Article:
Stabbing the skyline like a piece of jagged glass, the Shard is the newest and tallest skyscraper. The building’s history started in 1998 with a plan to redevelop the area around Southwark Towers. This desire to develop high-density, multi-use towers in London came from a white paper issued by the British government. The government wanted to see more buildings near major transport hubs that had a mixture of offices, restaurants, shops, and apartments that would guarantee that the building saw use twenty-four hours a day.
Picking up on this mission, developer Irvine Sellar acquired the property and traveled to Berlin to meet with architect Renzo Piano. Piano wasn’t a fan of the typical skyscraper, but the idea of a mixed-use tower, more a vertical city than an office building, appealed to him. While sitting together in a restaurant, Piano took the back of the menu and started to sketch his initial design for the building, a sharp spike where the base would form the retail, restaurant, and office space, the middle would serve as a hotel, and the top would include apartments and a viewing platform.
While Sellar and Piano were enthusiastic about the project, others were not initially receptive. The Commission for Architecture and the Built Environment, English Heritage, Royal Historic Palaces, Royal Parks Foundation, and other neighbourhood and conservation groups expressed strong criticisms of the design that ranged from its location to how it would fit in with the character of Southwark. These problems in the planning and approval process led then-Deputy Prime Minister John Prescott launched an official inquiry in 2002. With Prescott’s determination that the tower’s design ould be of the “highest exceptional quality”, final permission was granted for the building to proceed in September 2003.
The demolition of Southwark Towers proceeded and the Shard managed to secure its first tenant Shangri-la Hotels, but only a few short years later, an economic recession slowed down and threatened to derail the project. However, in 2008, the State of Qatar came to the Shard’s rescue and invested £150 million for an 80% stake in the tower. In April of that year, the demolition was under way and completed in 2009. No sooner had Southwark Towers been demolished that construction began.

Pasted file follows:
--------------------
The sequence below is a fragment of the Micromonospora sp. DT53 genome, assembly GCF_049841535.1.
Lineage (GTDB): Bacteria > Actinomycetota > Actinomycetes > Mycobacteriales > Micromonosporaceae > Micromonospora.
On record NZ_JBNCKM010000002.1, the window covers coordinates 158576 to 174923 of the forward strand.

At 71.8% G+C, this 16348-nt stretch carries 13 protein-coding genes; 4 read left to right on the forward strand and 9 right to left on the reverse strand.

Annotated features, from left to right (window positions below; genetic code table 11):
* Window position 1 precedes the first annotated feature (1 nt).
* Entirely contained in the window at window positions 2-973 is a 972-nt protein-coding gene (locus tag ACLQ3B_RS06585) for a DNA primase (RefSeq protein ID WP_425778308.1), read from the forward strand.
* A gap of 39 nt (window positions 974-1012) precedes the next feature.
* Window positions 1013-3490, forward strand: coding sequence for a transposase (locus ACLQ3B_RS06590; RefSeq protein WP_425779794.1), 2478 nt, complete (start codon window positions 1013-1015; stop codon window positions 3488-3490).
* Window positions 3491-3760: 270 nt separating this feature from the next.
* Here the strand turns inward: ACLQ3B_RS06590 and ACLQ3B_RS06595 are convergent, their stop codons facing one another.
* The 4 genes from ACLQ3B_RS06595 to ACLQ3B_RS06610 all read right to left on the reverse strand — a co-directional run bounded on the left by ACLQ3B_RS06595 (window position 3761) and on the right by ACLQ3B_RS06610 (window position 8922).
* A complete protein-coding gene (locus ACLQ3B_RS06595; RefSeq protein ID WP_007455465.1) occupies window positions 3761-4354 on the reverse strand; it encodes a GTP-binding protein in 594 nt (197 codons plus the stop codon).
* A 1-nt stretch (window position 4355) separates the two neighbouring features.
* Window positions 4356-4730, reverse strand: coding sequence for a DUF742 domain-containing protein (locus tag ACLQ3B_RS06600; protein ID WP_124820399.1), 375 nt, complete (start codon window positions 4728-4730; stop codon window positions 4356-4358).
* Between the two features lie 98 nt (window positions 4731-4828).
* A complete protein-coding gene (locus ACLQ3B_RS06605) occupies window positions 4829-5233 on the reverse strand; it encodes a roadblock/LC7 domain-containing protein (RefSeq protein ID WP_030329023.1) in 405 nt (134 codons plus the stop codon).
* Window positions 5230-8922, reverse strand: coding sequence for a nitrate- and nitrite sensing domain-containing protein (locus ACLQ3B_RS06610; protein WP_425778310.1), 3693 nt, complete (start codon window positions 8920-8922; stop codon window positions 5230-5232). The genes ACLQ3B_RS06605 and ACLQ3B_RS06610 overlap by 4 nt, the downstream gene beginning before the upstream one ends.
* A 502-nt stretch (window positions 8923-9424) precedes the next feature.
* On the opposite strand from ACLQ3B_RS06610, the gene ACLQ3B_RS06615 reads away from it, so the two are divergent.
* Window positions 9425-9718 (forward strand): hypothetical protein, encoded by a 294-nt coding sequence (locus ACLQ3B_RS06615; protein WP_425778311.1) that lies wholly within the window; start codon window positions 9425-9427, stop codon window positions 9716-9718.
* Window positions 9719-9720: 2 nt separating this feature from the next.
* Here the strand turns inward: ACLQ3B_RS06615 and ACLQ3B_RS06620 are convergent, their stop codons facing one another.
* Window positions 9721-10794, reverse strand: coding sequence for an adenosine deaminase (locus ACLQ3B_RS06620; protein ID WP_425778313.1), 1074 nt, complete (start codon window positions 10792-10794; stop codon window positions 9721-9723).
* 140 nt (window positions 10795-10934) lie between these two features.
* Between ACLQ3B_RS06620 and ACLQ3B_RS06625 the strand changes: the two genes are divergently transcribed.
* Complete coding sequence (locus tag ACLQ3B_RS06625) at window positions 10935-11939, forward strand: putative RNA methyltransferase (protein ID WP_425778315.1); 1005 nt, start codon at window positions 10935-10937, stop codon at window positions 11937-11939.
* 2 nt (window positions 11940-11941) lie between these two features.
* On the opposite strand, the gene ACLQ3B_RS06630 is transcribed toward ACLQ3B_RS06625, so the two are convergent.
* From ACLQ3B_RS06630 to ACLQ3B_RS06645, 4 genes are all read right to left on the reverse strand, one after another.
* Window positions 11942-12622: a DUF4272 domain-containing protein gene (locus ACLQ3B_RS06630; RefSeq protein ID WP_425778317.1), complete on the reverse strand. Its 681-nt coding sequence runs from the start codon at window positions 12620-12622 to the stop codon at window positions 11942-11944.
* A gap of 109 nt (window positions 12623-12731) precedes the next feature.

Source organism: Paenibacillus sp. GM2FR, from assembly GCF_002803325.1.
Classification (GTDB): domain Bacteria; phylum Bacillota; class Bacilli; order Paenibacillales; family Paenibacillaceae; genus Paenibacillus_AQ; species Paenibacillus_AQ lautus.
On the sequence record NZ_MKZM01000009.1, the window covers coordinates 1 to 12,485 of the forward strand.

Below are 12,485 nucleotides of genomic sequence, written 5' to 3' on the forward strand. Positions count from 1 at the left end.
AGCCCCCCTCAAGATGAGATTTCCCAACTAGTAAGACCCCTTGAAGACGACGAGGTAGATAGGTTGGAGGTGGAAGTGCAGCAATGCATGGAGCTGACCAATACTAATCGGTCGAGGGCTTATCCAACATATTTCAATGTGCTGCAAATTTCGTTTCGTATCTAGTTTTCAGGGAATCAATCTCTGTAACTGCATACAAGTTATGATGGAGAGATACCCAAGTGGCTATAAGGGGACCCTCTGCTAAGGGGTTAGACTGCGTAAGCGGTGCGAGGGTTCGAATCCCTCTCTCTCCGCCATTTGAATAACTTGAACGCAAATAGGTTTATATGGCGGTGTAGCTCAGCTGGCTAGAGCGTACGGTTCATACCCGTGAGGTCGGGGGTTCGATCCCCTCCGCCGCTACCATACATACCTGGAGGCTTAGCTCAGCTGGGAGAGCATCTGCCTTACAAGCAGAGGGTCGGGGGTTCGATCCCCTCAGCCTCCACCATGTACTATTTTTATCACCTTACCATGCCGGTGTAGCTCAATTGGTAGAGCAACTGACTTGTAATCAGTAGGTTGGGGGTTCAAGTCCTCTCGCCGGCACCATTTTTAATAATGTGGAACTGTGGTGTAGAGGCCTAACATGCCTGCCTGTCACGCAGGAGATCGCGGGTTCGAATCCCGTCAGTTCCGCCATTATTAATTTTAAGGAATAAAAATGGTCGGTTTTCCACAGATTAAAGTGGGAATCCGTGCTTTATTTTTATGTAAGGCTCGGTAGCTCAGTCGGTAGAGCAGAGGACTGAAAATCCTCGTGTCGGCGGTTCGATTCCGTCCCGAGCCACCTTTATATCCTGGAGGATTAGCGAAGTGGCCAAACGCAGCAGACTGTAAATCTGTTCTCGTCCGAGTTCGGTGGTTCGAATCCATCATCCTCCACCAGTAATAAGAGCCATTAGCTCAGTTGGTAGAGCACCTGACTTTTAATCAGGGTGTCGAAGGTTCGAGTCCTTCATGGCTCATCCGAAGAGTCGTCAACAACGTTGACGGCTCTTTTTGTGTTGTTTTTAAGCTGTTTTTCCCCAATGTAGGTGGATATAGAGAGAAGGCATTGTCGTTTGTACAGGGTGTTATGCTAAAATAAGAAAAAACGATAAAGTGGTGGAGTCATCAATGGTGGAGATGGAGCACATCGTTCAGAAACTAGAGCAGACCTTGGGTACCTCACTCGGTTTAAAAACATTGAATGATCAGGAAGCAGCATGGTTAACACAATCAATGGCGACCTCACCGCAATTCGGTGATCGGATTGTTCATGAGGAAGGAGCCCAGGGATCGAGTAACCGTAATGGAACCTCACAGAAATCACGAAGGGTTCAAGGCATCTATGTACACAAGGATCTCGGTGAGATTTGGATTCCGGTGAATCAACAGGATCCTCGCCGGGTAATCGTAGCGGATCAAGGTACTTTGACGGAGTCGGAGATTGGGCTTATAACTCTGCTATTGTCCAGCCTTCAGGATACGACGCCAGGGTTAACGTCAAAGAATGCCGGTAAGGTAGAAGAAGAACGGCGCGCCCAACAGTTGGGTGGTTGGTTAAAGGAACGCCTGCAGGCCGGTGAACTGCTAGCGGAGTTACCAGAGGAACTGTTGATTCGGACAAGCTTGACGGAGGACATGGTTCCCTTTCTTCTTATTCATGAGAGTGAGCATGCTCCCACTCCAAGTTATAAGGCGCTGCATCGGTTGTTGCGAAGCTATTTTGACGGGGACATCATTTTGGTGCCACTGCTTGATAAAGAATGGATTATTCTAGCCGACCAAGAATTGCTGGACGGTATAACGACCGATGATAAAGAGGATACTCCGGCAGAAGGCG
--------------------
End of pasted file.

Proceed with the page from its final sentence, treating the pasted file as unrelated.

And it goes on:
In March 2009, cranes began putting steel beams in the ground in an example of “top-down” construction, in which the foundations are dug while the core of the building is constructed. It was construction first for Britain, and in a day-and-a-half, the construction team poured 5,400 cubic metres of concrete into the base. By March the next year, the concrete core was raising at a rate of 3 metres per day. By November, the Shard’s height was already so much that it passed One Canada Square as the UK’s tallest building. Hydraulic screens assisted in the pouring of the concrete floors as the steel support ascended with each floor completed. The building was enveloped on each level with extra white glass that resulted in a more vibrant and ever-changing look than other towers. As the tower continued to climb, in November 2011, it became the tallest building in the European Union.
By June 2012, the Shard was ready for its inauguration. The Prime Minister of Qatar was there to open the building and Prince Andrew, the Duke of York, was in attendance. It’s ultimate height was 1,016 feet with 72 habitable floors with 95 total. The first tenants began to move into the Shard in 2013, though Shangri-la Hotels and other firms wouldn’t end up moving in until 2014. Now the Shard counts Al-Jazeera, Tiffany & Co. and Gallup amongst its office residents. Restaurants in the Shard include Aqua Shard, Oblix, and Hutong, while floors 53-65 offer London’s highest flats with gorgeous views that stretch to the farthest reaches of Greater London.
Of course, London’s highest view isn’t available only to those who live there. The View comprises floors 68, 69, and 72 where the observation decks offer visitors the best place to view the entirety of London from one location. What’s more, the Shard is currently developing 460 square metres of retail space on its second floor. This Arcade will tie into the London Bridge station that has been developed to serve the needs of thousands of commuters and tourists every day. Already making an impact on the skyline of London and the city’s culture, the Shard is one of many great London buildings that will define the city’s skyline for decades to come.